Anishaa Tavag

This is a jumble of ideas and explorations that sprang from my engagement in [CP]3.

It is a collection of notes that does not necessarily cohere into one neat package, but instead lays out a number of threads of enquiry that can be revisited and developed.

I share images, videos, sketches, and bits of writing that speak to my process of absorbing, exchanging, and assimilating information that mentors and peers have shared with generosity and gentle self-reflexivity.

I welcome you to browse the workbook in whatever order you like, to reflect, and play with me.



One day I was free-flow improvising on my terrace when a man interrupted me. “Is this some dance practice?” he asked. “Er—yes,” I responded, halting abruptly. “What form?” he said. I wanted to tell him to go away. “No form—just improvising,” I said.

About a month ago I walked slowly along the promenade by the beach in Pondicherry. I went very slowly; I wanted to do something everyone does, but in a slightly different way. I also wanted people to read (and even decipher) what was on my T-shirt:


I had decided that this was a public performance. No one approached me that day.

Public 2

Excerpts from a memory


I was wondering how to trace the history of my dancing when I decided not to go down the route of drawing a timeline and listing instances of various dance classes and performance spaces. In fact, I decided to shelve the question. Then, one delightfully cloudy morning, as I pranced around on my terrace, I was struck by a realisation: there I was, journalling in dance.

I was not creating a phrase for a class or in response to a task; I was just letting the pulse inside me emerge in a string of improvised movement, much like the words spill out of me when I write in my journal. It seemed, I noted in surprise, that I had not one, but two languages in which to live. (It was no coincidence that at the time, I was reading Jhumpa Lahiri’s In Other Words, or that just a couple of weeks previously, Padmini Chettur had asked the whole group in our certificate programme to think about writing a local or personal dance history.)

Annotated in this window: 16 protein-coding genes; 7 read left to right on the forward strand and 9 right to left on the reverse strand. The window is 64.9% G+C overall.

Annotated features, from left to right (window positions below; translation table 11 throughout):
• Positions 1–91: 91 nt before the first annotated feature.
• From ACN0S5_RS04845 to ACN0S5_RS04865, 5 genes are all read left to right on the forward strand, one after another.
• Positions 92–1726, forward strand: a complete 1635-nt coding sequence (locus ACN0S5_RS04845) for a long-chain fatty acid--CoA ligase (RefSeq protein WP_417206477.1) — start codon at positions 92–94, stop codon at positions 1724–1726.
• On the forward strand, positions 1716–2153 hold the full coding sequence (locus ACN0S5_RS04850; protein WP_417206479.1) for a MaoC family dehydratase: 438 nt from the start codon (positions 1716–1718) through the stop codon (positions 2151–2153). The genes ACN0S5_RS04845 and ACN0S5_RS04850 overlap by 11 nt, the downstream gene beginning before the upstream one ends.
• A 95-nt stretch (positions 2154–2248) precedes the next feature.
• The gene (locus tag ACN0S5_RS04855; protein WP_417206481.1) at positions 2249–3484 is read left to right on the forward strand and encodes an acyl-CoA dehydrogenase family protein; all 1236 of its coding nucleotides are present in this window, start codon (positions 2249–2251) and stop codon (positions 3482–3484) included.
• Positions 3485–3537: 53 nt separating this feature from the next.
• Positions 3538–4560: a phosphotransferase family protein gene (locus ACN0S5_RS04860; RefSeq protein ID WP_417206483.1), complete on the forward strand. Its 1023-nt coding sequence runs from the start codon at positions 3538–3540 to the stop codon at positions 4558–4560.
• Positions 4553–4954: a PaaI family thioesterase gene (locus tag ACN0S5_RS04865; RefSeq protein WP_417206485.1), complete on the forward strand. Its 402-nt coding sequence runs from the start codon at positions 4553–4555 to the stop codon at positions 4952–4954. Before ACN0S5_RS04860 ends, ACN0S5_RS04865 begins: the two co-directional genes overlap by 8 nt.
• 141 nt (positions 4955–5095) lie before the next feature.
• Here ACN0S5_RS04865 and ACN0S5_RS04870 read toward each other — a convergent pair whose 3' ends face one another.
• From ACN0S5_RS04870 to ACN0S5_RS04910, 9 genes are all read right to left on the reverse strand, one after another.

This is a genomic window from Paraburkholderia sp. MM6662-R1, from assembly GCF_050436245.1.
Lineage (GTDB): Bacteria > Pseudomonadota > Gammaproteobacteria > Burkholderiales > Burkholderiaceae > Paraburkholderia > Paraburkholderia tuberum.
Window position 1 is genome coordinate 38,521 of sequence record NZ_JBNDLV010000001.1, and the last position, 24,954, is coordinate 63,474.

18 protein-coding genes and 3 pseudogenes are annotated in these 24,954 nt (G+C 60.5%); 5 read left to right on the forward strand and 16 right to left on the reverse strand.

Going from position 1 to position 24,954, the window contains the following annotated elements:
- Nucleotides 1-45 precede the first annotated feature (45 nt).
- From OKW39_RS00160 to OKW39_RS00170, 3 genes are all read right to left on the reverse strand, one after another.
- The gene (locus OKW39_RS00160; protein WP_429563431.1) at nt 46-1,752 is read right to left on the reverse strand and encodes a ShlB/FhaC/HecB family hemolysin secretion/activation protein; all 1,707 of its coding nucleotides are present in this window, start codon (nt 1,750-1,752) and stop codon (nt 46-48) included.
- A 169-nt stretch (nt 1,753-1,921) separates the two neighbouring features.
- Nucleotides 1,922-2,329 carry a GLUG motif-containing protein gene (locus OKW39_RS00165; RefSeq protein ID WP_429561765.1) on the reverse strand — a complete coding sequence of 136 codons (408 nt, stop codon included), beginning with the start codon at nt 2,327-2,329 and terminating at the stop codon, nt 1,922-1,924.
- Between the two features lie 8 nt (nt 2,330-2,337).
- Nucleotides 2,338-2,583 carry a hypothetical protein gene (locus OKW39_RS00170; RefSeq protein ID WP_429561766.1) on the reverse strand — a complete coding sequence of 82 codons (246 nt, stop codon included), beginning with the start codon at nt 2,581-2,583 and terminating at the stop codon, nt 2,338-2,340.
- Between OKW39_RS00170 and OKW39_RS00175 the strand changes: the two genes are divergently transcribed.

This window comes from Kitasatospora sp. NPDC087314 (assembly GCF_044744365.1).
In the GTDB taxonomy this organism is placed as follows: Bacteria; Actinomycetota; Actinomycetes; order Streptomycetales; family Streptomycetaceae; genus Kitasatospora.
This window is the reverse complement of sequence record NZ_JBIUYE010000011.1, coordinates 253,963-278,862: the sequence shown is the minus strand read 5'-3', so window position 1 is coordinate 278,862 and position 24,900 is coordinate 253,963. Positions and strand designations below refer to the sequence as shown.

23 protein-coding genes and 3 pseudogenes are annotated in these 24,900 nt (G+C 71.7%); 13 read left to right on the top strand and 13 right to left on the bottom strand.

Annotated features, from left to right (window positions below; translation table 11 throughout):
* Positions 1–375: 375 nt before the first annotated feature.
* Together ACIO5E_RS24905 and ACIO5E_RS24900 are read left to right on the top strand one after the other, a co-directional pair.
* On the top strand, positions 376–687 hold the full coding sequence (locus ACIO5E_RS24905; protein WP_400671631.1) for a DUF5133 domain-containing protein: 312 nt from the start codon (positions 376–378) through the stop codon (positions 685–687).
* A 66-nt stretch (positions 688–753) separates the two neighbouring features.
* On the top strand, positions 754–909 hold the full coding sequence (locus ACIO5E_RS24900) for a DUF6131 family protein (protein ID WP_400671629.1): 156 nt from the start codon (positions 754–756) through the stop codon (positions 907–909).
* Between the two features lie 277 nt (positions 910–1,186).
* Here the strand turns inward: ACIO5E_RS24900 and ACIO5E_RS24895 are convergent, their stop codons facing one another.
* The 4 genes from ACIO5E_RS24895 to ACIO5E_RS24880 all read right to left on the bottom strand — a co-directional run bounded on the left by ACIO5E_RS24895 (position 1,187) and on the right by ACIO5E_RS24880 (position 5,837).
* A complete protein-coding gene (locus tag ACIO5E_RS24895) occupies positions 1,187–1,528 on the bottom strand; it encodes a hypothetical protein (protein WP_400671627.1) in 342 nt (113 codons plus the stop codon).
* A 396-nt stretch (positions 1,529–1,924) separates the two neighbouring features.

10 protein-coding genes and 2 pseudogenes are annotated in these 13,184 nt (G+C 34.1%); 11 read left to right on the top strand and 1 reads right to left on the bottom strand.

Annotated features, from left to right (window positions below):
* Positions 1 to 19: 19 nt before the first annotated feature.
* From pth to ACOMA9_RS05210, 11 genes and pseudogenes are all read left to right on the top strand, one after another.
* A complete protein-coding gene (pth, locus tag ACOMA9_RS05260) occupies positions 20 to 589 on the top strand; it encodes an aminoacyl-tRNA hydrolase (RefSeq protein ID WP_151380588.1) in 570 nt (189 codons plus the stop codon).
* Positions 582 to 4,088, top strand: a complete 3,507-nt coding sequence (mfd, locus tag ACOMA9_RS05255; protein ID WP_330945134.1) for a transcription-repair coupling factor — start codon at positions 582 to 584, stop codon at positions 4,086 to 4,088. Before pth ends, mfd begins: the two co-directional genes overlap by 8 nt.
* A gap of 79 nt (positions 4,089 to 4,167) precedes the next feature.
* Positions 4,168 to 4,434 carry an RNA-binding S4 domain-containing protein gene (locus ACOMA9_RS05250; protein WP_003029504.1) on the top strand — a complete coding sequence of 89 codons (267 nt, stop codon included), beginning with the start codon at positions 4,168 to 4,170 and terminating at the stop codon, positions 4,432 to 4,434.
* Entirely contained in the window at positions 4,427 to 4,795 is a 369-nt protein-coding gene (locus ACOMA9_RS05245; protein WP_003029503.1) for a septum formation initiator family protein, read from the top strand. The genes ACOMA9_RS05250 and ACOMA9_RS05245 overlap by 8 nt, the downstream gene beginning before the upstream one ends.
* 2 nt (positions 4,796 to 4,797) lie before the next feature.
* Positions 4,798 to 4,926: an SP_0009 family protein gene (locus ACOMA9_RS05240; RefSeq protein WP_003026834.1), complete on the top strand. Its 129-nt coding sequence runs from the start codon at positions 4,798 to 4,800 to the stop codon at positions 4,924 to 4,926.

For years I had felt compelled to choose an identity: writer or dancer? academic or practitioner? But now I was excited by the possibility of multitudes. What if I let go of allegiance to one medium? Forget how that impacts my “image” as an artist. I just thought it might be fun to play. And then I wrote a piece.

Writing a linear dance history would’ve meant craning my neck to see the dance in my past. Doing it this way instead allowed me to find it in unexpected places.

What is my artistic practice?


I’ve begun to wonder if it’s a tree—something that keeps growing. The “fruits” of its labour aren’t the main focus; they simply fall by the side when they are fresh and ripe, or else when they are stale and no longer needed. But then I wonder if it’s also a rhizome. Space, time, and consciousness all extend infinitely, and ideas germinate anywhere they can.

Growth is non-linear and connections keep forming and un-forming across nodes and planes. In both models, I realise, I cannot take credit for all the growth.

I read somewhere that to exist is to coexist, because we are always in relation to each other and to the other-than-human lives around us. I keep imagining that I’m feeding myself, growing because of my own efforts, but then I laugh with a friend, see my little niece smile, or play with a dog, and I know it’s foolish of me to think that those swells in my heart come from my singular determination to be self-sufficient.

Practising means taking an idea and greeting it several times over. But really, practice is not one limp, static thing, waiting unchanged for my attention. So can I allow myself to be greeted by it also?



Sometimes I want to dance but I don’t know where to begin. I just know that I want to experience the thick presence of the physical world; it’s not enough to watch videos online or order cake. I need a full-bodied, spirited aesthetic experience, not to get the creative juices flowing and boost productivity, but to remember the insides—the inner lining of the organs, the network of nerves, the channels of blood, the density of the bones, the continuous sheet of muscle…

Perhaps what I look for is actually the antithesis of productivity. I don’t want to produce or manufacture—at least not right away. Also, playing is fun. Play with sitting and mapping yourself in your room.

Starts and stops


Whatever you’re doing—cooking, cleaning, playing your guitar—pause. Are you still breathing? Are you still interested in what you’re doing? Resume the activity. Do you feel different? Do you want to continue the same way as before, or do you want to change something about the way you’re doing it? Does stopping and starting redefine the activity?

Starts and stops

Anishaa Tavag is a dancer, writer, and Alexander Technique teacher trainee based in Bangalore. She holds an MA in Arts and Aesthetics from Jawaharlal Nehru University (New Delhi), and was a resident at the Gati Summer Dance Residency (2016). Her writing has been published in the Indent journal and The Hindu. In 2016, she co-created ‘Azadi’, a commemoration of the student movement in India. In 2020, she premiered a short dance film, ‘The Length of a Sneeze’, at Attakkalari. As a facilitator for adults and children, she investigates individual reflection and collective responsibility. Anishaa is one of four co-founders of 206 Dance Collective, Bangalore.